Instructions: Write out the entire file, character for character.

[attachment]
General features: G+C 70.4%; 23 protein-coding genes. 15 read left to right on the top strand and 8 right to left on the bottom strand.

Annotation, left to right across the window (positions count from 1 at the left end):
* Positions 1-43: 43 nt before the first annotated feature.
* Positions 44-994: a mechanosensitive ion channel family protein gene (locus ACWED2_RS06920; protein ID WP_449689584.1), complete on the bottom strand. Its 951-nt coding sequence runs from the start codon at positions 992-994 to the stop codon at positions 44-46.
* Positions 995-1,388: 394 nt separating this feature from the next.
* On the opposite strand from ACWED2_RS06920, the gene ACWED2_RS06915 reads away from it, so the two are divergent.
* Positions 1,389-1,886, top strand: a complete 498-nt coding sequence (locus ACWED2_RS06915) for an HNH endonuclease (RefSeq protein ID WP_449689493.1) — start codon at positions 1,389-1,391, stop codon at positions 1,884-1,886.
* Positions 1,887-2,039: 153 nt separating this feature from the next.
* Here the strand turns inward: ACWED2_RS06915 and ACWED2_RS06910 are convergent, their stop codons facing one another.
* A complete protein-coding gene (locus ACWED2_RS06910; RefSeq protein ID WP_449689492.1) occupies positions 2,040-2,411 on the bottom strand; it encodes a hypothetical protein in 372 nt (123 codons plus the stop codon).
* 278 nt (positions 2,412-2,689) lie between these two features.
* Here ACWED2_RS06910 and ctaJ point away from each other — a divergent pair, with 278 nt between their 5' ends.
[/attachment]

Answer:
General features: G+C 70.4%; 23 protein-coding genes. 15 read left to right on the top strand and 8 right to left on the bottom strand.

Annotation, left to right across the window (positions count from 1 at the left end):
* Positions 1-43: 43 nt before the first annotated feature.
* Positions 44-994: a mechanosensitive ion channel family protein gene (locus ACWED2_RS06920; protein ID WP_449689584.1), complete on the bottom strand. Its 951-nt coding sequence runs from the start codon at positions 992-994 to the stop codon at positions 44-46.
* Positions 995-1,388: 394 nt separating this feature from the next.
* On the opposite strand from ACWED2_RS06920, the gene ACWED2_RS06915 reads away from it, so the two are divergent.
* Positions 1,389-1,886, top strand: a complete 498-nt coding sequence (locus ACWED2_RS06915) for an HNH endonuclease (RefSeq protein ID WP_449689493.1) — start codon at positions 1,389-1,391, stop codon at positions 1,884-1,886.
* Positions 1,887-2,039: 153 nt separating this feature from the next.
* Here the strand turns inward: ACWED2_RS06915 and ACWED2_RS06910 are convergent, their stop codons facing one another.
* A complete protein-coding gene (locus ACWED2_RS06910; RefSeq protein ID WP_449689492.1) occupies positions 2,040-2,411 on the bottom strand; it encodes a hypothetical protein in 372 nt (123 codons plus the stop codon).
* 278 nt (positions 2,412-2,689) lie between these two features.
* Here ACWED2_RS06910 and ctaJ point away from each other — a divergent pair, with 278 nt between their 5' ends.